Nothing will prepare you for the day of the event, especially if you’ve only organized local meetups. Having a team you can depend on is essential for your event to be successful. You’ll need a game plan. You’ll also need to accept that you won’t think of everything. You will make mistakes. Roll with it. React when necessary. Avoid freaking out. Chances are the audience won’t even realize a mistake has occurred.
- Speaker Meals — Because some of our speakers arrived later on Friday evening, we decided to have a Speaker’s Brunch in lieu of a Speaker’s Dinner. I wouldn’t recommend doing it again. Mornings are sacred for people. If we did have a breakfast thing again, I’d make it unofficial and probably just have it at the hotel. We ended up paying for 15 meals that weren’t eaten because we guaranteed a party size. (Related: Don’t guarantee a party size. And avoid buffets unless you are absolutely certain of your party size.)
- After Party — If you plan on having food, be very deliberate in letting everyone know it’ll be there. We had a 45-minute gap between the end of our event and the after party and didn’t communicate that there would be food available. The money we spent on food could have been saved or paid for an extra drink for attendees.
- Volunteers — It’s probably better to have too many versus not enough volunteers. Make sure you have plenty of people on-hand to help get things setup, run errands, etc. Being short-handed will put extra pressure on you and your co-organizers.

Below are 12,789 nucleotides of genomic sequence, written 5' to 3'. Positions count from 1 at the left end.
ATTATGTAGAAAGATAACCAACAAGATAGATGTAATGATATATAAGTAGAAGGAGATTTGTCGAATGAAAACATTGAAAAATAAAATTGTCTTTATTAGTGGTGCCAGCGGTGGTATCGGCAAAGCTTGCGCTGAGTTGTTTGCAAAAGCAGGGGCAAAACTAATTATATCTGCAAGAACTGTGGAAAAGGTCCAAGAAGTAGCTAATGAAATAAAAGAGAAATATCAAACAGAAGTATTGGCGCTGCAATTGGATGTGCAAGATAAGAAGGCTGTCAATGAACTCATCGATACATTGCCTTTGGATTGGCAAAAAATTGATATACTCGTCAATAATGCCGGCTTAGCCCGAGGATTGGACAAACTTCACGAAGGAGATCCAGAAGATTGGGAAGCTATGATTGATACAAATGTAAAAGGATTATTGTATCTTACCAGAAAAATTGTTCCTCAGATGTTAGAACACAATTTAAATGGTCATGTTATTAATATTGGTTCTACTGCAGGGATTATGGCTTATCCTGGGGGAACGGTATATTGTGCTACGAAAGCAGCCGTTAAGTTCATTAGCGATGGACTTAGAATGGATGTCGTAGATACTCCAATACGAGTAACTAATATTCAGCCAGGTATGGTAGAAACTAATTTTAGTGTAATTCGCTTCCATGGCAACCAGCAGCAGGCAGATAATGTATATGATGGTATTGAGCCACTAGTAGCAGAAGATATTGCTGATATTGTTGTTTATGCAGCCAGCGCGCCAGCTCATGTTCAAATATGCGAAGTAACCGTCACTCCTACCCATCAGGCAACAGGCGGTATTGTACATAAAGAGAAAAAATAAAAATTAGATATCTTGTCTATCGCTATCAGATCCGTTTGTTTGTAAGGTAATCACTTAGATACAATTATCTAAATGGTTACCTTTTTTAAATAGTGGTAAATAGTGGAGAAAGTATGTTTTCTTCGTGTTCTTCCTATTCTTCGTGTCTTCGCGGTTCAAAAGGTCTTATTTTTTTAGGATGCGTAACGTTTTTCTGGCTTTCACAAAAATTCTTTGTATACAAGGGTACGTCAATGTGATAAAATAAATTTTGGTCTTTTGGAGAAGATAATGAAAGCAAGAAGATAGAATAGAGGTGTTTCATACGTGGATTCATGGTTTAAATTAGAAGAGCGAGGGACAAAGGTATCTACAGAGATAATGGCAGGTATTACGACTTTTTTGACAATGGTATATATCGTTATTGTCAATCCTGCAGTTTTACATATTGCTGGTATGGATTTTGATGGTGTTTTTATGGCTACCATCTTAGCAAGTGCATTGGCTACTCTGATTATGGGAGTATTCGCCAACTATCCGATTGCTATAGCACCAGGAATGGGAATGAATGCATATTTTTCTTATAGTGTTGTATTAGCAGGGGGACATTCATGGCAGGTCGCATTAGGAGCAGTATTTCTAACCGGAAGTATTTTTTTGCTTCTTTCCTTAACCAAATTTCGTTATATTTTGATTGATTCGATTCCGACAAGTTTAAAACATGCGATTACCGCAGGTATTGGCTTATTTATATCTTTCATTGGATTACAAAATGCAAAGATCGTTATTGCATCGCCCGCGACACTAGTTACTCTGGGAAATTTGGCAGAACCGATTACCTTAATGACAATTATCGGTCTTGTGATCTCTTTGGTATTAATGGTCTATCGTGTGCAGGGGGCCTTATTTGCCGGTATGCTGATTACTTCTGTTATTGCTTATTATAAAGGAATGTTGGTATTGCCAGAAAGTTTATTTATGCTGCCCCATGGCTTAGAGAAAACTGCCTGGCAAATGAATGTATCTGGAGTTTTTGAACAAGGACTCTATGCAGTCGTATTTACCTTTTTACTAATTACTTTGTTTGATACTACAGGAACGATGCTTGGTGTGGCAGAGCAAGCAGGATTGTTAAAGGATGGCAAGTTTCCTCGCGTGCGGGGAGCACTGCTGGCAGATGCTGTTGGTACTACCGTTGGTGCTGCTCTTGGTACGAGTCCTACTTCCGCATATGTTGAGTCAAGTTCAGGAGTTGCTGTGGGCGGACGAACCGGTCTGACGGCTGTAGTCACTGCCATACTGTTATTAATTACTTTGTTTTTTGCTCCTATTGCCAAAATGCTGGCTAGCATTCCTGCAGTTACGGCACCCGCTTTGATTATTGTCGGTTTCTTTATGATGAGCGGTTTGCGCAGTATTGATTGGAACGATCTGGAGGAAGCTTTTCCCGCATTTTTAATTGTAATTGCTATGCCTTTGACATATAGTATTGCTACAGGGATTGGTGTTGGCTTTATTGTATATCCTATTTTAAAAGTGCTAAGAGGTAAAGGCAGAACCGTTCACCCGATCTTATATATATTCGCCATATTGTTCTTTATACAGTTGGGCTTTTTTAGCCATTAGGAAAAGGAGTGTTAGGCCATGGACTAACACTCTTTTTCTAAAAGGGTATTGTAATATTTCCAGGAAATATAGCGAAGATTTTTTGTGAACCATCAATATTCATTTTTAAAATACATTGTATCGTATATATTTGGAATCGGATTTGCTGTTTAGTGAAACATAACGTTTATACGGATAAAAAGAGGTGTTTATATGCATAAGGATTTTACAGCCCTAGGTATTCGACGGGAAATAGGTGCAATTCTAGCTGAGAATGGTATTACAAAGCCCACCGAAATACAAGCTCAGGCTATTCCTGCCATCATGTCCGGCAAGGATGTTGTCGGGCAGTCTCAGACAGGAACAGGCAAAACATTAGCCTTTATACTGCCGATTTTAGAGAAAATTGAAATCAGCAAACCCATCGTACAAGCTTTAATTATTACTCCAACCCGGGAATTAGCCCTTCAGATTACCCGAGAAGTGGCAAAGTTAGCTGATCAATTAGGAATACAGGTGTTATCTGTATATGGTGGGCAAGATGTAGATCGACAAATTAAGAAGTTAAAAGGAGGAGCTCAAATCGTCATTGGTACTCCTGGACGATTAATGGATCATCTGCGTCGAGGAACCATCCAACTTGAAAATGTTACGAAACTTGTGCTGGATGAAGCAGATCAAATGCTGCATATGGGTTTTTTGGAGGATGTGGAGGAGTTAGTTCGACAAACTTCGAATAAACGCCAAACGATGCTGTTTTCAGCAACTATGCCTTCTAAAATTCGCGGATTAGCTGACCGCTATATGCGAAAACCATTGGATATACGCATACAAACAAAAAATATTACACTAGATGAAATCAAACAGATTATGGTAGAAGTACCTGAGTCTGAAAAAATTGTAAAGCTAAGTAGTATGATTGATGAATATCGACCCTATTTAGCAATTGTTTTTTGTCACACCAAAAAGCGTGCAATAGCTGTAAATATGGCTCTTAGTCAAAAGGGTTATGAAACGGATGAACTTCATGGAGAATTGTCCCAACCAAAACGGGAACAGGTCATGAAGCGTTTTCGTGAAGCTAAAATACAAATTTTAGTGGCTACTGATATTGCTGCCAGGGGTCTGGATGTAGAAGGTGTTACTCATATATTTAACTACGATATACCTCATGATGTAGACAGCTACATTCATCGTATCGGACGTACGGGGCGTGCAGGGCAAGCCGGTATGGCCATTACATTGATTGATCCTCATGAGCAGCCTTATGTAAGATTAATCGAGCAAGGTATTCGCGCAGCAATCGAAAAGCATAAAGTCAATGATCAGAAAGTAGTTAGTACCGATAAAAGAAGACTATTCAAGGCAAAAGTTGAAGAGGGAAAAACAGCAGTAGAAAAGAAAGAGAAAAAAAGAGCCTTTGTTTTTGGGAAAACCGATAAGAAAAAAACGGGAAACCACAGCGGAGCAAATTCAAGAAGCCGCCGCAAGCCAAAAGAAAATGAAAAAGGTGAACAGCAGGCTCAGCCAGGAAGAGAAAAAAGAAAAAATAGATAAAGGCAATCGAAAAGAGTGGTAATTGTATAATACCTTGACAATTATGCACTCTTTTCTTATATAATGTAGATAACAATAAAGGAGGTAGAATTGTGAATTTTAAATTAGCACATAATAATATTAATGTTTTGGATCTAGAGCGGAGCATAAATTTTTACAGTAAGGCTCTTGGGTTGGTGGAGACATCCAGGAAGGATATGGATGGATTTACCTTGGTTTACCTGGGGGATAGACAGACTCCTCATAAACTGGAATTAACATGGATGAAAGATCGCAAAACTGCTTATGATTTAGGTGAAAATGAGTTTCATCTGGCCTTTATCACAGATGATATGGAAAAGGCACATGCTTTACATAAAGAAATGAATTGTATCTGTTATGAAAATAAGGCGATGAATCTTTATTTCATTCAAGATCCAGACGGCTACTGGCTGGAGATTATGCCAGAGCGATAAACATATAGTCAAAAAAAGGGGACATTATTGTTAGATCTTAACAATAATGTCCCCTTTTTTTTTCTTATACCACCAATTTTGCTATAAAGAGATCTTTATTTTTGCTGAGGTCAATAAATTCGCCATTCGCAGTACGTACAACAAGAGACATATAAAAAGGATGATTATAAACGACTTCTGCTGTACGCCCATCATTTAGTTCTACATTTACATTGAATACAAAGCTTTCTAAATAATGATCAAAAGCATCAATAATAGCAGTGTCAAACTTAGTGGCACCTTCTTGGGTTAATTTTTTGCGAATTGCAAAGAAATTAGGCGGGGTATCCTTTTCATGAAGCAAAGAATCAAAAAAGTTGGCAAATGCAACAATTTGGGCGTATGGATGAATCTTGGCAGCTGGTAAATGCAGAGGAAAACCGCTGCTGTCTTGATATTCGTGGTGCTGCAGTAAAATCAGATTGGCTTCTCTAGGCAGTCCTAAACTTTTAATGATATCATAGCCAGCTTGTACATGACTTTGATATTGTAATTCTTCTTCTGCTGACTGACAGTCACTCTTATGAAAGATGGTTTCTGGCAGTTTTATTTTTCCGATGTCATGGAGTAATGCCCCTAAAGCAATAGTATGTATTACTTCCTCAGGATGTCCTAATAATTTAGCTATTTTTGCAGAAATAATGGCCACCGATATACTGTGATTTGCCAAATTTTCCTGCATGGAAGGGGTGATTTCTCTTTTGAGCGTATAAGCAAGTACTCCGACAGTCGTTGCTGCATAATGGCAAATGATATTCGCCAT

- Signage — Create signs you can reuse or repurpose. This will help keep costs down if you decide to do this again.
- Breaks — A 15-minute break every two hours will give attendees time to stretch their legs and mingle. Light snacks and canned drinks are good. And have plenty of water available. (Run out mid-event and you may find yourself making a snack run.)
- Lunch — You can save money by blocking out 1-1.5 hours for lunch and encouraging attendees to explore nearby eateries.
- Backstage Coordination — Doc Waller is an absolute pro and kept things in order both on and off-stage. Make sure you have someone you can rely on to make sure speakers are on stage when they need to be and that all of their technical needs are addressed well before they have to get in front of everyone.